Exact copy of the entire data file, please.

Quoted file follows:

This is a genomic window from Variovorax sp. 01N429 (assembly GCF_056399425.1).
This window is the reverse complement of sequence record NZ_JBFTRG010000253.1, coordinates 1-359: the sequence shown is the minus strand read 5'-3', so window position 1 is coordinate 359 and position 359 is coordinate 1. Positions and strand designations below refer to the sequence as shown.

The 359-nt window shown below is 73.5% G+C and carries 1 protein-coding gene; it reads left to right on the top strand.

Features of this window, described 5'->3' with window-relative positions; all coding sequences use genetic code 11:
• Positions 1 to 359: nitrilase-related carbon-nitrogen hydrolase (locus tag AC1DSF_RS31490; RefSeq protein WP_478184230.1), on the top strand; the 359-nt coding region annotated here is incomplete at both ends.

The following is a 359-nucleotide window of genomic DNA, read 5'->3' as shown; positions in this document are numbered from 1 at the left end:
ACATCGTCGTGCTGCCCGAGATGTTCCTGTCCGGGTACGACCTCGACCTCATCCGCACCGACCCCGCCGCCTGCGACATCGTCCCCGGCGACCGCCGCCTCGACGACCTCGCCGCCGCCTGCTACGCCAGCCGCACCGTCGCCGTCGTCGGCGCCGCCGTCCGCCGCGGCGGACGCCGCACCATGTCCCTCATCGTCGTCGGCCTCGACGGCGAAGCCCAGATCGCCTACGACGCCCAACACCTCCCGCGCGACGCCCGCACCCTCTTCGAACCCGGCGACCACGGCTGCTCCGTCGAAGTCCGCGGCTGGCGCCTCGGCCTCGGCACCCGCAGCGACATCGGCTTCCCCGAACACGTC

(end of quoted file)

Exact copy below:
This is a genomic window from Variovorax sp. 01N429 (assembly GCF_056399425.1).
This window is the reverse complement of sequence record NZ_JBFTRG010000253.1, coordinates 1-359: the sequence shown is the minus strand read 5'-3', so window position 1 is coordinate 359 and position 359 is coordinate 1. Positions and strand designations below refer to the sequence as shown.

The 359-nt window shown below is 73.5% G+C and carries 1 protein-coding gene; it reads left to right on the top strand.

Features of this window, described 5'->3' with window-relative positions; all coding sequences use genetic code 11:
• Positions 1 to 359: nitrilase-related carbon-nitrogen hydrolase (locus tag AC1DSF_RS31490; RefSeq protein WP_478184230.1), on the top strand; the 359-nt coding region annotated here is incomplete at both ends.

The following is a 359-nucleotide window of genomic DNA, read 5'->3' as shown; positions in this document are numbered from 1 at the left end:
ACATCGTCGTGCTGCCCGAGATGTTCCTGTCCGGGTACGACCTCGACCTCATCCGCACCGACCCCGCCGCCTGCGACATCGTCCCCGGCGACCGCCGCCTCGACGACCTCGCCGCCGCCTGCTACGCCAGCCGCACCGTCGCCGTCGTCGGCGCCGCCGTCCGCCGCGGCGGACGCCGCACCATGTCCCTCATCGTCGTCGGCCTCGACGGCGAAGCCCAGATCGCCTACGACGCCCAACACCTCCCGCGCGACGCCCGCACCCTCTTCGAACCCGGCGACCACGGCTGCTCCGTCGAAGTCCGCGGCTGGCGCCTCGGCCTCGGCACCCGCAGCGACATCGGCTTCCCCGAACACGTC